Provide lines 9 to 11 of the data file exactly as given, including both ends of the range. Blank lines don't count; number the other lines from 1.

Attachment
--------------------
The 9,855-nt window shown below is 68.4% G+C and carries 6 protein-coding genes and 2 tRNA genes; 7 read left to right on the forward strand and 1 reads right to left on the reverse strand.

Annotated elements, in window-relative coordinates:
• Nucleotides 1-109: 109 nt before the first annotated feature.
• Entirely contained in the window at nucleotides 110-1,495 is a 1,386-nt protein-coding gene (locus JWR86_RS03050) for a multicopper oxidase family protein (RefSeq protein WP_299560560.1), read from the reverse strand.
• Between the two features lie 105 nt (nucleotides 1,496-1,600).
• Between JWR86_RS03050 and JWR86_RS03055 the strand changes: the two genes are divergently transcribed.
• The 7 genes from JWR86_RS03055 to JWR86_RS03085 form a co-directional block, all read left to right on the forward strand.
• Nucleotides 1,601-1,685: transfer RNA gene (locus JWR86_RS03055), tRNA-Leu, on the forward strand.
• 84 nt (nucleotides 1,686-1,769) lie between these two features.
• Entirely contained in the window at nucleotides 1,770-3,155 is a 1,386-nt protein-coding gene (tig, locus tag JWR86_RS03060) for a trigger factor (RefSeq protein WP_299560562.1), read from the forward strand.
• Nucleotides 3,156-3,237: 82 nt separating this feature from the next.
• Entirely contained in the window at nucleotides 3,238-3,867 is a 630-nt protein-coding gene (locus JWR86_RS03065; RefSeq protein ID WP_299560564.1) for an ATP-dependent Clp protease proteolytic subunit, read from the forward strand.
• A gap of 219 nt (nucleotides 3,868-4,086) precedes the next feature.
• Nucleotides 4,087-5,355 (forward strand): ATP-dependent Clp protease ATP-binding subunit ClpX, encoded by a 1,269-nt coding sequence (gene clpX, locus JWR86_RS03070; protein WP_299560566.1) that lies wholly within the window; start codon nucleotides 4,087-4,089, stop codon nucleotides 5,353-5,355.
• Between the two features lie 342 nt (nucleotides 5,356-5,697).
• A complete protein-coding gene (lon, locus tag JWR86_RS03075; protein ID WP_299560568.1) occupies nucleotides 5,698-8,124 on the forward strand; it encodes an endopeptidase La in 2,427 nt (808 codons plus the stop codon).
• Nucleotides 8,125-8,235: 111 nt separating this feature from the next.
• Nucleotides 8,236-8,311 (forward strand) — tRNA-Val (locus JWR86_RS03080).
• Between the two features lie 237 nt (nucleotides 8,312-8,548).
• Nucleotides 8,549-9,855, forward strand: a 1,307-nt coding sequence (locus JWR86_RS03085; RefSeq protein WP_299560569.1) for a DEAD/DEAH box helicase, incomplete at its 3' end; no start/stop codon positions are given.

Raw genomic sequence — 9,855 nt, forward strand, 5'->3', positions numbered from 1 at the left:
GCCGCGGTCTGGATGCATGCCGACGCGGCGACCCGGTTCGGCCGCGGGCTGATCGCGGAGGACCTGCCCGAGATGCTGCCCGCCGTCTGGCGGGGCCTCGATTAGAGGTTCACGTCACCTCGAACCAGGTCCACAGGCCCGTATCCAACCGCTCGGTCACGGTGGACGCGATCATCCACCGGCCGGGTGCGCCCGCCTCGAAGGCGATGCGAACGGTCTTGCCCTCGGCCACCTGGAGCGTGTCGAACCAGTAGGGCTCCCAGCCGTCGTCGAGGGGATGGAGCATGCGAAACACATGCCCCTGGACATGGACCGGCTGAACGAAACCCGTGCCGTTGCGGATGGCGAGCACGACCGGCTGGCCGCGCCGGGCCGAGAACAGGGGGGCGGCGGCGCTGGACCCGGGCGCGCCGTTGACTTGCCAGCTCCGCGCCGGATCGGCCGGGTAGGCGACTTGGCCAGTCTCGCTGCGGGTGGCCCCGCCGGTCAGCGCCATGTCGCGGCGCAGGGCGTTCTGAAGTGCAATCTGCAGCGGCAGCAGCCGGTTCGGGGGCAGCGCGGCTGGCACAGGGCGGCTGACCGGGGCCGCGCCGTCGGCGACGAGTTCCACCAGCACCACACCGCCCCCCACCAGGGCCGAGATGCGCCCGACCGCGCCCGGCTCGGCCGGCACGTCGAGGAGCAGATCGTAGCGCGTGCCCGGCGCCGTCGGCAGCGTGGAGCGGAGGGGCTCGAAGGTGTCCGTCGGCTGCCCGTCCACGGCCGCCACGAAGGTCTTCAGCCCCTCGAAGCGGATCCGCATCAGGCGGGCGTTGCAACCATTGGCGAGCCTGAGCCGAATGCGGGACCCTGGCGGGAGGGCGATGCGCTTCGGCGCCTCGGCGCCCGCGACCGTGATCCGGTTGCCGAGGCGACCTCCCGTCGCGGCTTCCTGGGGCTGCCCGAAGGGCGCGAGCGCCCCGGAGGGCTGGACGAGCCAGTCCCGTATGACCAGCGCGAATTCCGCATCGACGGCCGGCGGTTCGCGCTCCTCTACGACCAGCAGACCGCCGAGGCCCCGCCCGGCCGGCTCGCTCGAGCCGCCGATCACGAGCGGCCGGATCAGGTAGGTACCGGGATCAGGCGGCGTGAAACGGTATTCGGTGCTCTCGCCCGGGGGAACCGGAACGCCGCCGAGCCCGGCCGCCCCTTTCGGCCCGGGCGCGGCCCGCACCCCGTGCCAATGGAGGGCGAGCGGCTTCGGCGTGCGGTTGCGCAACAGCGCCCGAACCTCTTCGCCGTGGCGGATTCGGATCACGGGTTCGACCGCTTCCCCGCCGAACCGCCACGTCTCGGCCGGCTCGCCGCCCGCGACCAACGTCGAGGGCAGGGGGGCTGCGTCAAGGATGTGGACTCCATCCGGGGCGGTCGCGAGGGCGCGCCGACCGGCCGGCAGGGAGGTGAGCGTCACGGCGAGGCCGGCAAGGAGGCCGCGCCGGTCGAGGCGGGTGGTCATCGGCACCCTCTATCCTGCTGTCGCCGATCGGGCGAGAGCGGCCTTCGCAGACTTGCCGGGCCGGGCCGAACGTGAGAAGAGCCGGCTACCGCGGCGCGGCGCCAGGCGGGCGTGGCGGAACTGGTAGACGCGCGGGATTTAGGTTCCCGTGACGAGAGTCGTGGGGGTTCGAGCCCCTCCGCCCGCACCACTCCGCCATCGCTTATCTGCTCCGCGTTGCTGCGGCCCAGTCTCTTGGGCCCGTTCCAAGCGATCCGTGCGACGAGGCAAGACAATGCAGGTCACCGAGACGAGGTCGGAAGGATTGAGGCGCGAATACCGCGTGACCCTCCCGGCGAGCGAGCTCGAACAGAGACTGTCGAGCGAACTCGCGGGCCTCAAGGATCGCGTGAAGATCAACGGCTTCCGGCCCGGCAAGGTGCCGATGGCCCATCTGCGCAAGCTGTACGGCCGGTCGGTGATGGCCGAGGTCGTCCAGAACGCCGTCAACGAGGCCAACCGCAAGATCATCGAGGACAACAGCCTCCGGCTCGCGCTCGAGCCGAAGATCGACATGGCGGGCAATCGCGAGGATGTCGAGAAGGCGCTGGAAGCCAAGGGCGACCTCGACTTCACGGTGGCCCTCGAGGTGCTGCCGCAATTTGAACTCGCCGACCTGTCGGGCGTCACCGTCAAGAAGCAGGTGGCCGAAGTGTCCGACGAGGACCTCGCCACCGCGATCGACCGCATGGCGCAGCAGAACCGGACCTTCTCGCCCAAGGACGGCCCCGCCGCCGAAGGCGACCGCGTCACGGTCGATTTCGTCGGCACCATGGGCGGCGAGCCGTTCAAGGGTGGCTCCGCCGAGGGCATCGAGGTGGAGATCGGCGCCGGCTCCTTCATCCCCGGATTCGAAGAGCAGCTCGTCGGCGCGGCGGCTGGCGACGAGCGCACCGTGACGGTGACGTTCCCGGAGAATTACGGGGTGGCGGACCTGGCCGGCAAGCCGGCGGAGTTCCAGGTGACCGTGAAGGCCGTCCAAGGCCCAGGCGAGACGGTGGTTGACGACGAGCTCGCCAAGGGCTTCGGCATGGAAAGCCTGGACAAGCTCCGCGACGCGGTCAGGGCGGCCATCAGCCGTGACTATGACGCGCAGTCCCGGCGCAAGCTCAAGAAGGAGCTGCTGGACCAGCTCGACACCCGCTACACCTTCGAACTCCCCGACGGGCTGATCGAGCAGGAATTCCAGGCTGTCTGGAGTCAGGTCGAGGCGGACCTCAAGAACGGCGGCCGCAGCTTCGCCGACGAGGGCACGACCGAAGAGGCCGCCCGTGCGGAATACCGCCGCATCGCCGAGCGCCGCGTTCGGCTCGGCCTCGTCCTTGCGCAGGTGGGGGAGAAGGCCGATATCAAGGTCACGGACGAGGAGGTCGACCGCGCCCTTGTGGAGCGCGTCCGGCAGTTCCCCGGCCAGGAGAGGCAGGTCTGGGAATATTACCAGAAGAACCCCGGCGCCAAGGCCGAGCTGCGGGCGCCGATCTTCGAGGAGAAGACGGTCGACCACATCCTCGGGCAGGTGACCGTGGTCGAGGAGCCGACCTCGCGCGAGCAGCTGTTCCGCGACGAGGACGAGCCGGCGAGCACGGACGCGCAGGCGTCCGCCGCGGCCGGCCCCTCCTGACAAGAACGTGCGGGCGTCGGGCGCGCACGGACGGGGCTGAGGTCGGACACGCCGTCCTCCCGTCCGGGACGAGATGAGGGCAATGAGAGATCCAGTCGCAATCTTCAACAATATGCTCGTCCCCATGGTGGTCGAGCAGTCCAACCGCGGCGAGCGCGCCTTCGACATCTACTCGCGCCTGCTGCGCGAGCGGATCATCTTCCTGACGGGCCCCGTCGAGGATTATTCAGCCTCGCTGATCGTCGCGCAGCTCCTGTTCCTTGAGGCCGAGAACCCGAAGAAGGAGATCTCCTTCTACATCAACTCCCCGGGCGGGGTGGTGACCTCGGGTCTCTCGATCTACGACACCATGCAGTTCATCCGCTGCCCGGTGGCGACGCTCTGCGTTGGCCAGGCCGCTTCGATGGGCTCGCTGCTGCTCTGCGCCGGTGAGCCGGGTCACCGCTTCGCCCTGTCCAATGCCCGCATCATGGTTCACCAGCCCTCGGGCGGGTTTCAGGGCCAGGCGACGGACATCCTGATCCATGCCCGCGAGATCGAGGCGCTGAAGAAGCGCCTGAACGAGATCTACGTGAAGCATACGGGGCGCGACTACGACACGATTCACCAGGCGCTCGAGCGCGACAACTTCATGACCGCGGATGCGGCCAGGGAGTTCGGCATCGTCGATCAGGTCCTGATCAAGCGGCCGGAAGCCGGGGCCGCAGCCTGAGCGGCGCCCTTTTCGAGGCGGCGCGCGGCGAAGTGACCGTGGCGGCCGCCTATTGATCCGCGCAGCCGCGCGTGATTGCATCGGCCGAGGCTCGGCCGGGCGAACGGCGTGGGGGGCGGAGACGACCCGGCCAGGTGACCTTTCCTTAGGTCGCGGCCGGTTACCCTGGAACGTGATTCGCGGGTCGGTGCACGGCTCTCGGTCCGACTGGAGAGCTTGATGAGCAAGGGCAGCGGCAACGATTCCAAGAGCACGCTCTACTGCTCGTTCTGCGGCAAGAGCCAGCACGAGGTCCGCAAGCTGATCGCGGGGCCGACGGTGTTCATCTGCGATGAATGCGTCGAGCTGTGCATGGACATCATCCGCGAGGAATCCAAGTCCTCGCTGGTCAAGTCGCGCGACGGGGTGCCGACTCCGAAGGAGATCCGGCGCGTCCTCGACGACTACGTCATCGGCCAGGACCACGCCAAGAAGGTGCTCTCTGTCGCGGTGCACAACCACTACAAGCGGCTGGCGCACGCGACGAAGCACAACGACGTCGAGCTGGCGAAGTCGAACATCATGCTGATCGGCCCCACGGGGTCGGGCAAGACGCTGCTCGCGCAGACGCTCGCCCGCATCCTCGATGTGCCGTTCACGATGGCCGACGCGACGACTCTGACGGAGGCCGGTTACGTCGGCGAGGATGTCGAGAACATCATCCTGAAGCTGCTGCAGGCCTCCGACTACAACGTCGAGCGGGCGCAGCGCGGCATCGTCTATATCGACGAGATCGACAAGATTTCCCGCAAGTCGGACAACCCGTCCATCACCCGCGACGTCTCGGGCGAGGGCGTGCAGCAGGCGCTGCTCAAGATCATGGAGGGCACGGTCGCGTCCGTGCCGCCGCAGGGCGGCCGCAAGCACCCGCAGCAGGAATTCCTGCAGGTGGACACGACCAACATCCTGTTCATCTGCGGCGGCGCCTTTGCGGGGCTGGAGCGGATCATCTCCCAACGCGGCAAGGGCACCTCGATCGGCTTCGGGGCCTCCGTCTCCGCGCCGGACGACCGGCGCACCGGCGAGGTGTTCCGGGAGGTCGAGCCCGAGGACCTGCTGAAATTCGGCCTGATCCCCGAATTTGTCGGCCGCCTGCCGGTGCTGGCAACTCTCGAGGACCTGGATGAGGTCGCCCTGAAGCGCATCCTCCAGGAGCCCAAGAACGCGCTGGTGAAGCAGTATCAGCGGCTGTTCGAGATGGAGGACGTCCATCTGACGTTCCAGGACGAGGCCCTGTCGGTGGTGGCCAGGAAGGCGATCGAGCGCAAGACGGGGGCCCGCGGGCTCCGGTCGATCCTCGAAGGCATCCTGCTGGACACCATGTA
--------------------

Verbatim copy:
• 84 nt (nucleotides 1,686-1,769) lie between these two features.
• Entirely contained in the window at nucleotides 1,770-3,155 is a 1,386-nt protein-coding gene (tig, locus tag JWR86_RS03060) for a trigger factor (RefSeq protein WP_299560562.1), read from the forward strand.
• Nucleotides 3,156-3,237: 82 nt separating this feature from the next.